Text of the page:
Tuesday, October 25, 2011

Conduits of Sound

My friend plays the cello. Once a year, he has to change the strings, and it costs him over $300. From what he tells me, most serious cello players buy different strings from different companies. Apparently some companies make some strings better than others. If you want the best sound, you can't just buy a full set from one place.

Musical instruments are a wonder. When you really get down to it, everything in the universe is made up of the same basic materials, but you'd be hard-pressed to find anything like a tuba in nature. How do we come up with this stuff? Strings and pipes and skins and metals all meticulously engineered to produce such precise noises. When I was in Milan, I saw a museum filled with old instruments, many of them primitive by today's standards. I never could have come up with them, though.

But time, economic forces, human creativity, and a little divine spark go a long way. Toss those ingredients together, let it simmer, and before long you'll have violins and pianos and guitars and flutes and bassoons and bagpipes. If you're lucky (or unlucky, depending on how you feel about it), you might even get an accordion.

When I was very little, I always thought I could play any instrument. I thought if I could just hold it in my hands, I'd be able to make it sound good. I assumed my excitement and undiscovered talent would just naturally channel through the instrument the moment I held it and willed the sound to come forth.

Unfortunately, on the rare occasions that I did get to touch and hold these conduits of sound, they never worked. Most of the time I couldn't even get them to make a noise. Perhaps I would have had better luck with their more primitive versions, before the transfer of generations of accumulated musical knowledge and skill demanded development beyond their simple origins. Hey, it took thousands of years for the piano to form. How was I supposed to catch up?

My point is, the musicians are pretty impressive, too. They take these precisely engineered devices and manipulate them according to the rules - rules that developed just as remarkably as the devices themselves. Western music scales generally divide into seven notes. Is it a coincidence that seven is the holy number the Israelites designated to signify completion? When did we decide to have seven days a week, anyway?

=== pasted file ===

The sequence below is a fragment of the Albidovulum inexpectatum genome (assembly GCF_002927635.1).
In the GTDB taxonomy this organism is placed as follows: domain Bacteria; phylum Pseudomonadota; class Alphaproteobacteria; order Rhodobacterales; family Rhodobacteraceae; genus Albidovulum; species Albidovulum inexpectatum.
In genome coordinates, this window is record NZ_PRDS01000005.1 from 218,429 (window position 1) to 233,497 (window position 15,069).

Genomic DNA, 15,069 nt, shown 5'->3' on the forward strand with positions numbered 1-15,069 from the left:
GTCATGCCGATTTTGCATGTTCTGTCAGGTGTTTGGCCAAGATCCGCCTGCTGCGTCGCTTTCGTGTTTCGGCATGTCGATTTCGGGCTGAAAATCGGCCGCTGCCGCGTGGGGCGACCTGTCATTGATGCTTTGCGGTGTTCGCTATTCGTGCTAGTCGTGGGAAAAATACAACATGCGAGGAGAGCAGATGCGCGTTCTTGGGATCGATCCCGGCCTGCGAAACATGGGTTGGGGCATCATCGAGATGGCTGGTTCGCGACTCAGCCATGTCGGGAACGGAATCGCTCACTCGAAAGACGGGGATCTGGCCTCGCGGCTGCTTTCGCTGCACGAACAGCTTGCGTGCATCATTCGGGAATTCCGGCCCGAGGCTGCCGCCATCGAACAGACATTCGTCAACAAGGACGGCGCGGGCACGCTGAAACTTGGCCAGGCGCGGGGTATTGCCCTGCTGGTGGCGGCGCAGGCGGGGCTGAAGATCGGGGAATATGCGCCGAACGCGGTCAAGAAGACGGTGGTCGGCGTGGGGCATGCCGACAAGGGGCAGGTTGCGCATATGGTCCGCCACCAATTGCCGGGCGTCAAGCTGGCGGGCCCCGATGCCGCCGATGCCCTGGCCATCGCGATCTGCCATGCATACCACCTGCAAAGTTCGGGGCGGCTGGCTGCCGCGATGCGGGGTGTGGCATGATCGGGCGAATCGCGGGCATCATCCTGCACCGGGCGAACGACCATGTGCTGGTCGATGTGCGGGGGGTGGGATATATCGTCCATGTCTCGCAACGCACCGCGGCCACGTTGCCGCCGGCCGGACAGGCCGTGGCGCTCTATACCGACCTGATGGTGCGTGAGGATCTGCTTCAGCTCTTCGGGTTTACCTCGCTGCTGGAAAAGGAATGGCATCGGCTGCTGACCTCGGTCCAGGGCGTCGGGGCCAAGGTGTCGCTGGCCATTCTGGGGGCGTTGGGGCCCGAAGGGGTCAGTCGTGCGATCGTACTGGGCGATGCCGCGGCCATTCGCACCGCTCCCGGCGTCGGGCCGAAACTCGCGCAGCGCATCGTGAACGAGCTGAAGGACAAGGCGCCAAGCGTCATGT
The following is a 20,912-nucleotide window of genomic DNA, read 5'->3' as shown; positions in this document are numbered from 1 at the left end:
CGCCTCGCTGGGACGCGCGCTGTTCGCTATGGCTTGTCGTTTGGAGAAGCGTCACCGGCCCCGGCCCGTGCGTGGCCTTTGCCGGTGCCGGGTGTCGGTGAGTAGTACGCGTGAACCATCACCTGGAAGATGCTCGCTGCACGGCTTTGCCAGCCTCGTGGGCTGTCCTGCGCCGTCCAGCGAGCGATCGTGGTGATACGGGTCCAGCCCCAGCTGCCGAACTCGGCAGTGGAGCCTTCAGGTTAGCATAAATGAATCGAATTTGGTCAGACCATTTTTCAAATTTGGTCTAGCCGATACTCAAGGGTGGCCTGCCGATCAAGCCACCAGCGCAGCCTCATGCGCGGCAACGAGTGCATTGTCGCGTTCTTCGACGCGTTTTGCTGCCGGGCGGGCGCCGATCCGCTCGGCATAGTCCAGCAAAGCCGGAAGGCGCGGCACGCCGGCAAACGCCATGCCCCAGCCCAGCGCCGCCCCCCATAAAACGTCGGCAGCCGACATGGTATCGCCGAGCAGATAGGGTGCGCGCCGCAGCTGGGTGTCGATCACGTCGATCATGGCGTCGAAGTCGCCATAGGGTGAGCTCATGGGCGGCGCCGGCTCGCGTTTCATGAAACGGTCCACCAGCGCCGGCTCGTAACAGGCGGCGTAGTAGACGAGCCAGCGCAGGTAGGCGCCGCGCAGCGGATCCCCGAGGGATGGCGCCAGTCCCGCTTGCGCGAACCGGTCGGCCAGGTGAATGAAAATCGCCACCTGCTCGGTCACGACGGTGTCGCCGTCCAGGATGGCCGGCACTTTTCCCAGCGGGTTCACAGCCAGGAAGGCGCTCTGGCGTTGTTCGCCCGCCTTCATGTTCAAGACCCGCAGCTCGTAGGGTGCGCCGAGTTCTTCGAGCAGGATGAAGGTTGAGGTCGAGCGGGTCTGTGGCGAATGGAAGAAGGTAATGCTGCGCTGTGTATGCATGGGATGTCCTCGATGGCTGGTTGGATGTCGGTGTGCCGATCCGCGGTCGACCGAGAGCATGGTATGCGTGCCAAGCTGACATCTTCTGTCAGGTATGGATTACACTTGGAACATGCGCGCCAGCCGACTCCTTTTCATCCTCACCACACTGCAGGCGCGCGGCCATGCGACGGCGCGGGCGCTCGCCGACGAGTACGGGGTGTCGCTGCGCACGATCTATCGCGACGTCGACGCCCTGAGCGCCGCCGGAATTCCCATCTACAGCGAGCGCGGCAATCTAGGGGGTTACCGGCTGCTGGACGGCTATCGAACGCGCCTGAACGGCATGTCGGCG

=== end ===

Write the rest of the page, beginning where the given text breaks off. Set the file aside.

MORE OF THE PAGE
Armed with knowledge of the rules and untold hours of practice, musicians use breath, muscle memory, creativity and intuitive sense to bring these miracles to life. And despite the essential individual training, playing music is - more often than not - a team sport; different individuals with different skills employing different instruments with different sounds for the sake of a beautiful, unified whole.

An orchestra is quite the culmination - the end of multiple millennia of instrument evolution, music theory development, and human dedication. But it still needs a song to play, and after all this trouble it ought to be a good one. But what is a good song? One that sounds right of course - one that is discovered more than it is created. The songs are already there, vibrating in the strings from which God made the universe. The composer just has to find them.

Thankfully, some people are very good at doing just that. When musicians follow their roadmap, it leads to a heavenly destination.

If at any point any member of the orchestra decides to go his own way - to serve himself rather than the whole - the music suffers. If any one member fails to commit himself to his training, the whole is diminished. As the saying goes, your team is only as good as your weakest member.

But when all are committed - when every individual, faithful and dedicated, serves the whole and follows the leading of the composer - we catch a glimpse of the Divine. God's nature is love, and love - a giving, faithful, sacrificial thing - finds an audible expression.

The Apostle Paul likened the members of the church and their diverse spiritual gifts to a physical body and its various parts. Everyone has a role to play. The eye cannot say to the hand, 'I don't need you!" True, but I like to think that if Paul had come along a little later, he (and the Holy Spirit) might have preferred the orchestra metaphor.

And yet, as remarkable as an orchestra is, it's only a small reflection of the symphony the Master Composer is writing; one that will perfectly weave all things - major, minor, harmonious and dissonant - into a heart-stopping climax and glorious resolution.  

Give me the love of an orchestra.



  1. That's pretty crazy. Do you think he could have done it if he had never even played the clarinet?

  2. definitely not. I think piano also helps a lot, because you have the scale in your head.

    why didn't I get a notification of this comment?

    also, why am I giving all the comments? You need to tell more people about your blog =)